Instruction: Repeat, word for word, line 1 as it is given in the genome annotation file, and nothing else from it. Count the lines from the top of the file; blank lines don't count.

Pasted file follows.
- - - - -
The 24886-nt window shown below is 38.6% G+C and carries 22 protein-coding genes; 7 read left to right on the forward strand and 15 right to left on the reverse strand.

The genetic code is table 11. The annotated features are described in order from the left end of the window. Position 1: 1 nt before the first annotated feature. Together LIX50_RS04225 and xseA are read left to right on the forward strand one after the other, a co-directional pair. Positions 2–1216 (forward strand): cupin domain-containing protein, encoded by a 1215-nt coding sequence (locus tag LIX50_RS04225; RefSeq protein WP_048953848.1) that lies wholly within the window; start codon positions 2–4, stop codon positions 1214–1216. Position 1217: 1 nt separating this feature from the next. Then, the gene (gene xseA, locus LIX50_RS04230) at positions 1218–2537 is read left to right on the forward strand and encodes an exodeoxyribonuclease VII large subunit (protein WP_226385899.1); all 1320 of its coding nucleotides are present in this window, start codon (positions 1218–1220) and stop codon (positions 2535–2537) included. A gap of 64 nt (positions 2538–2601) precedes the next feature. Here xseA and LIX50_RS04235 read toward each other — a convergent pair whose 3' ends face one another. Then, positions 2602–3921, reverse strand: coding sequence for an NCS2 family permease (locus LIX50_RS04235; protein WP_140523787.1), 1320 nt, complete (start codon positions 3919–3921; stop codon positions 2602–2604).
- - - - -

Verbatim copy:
The 24886-nt window shown below is 38.6% G+C and carries 22 protein-coding genes; 7 read left to right on the forward strand and 15 right to left on the reverse strand.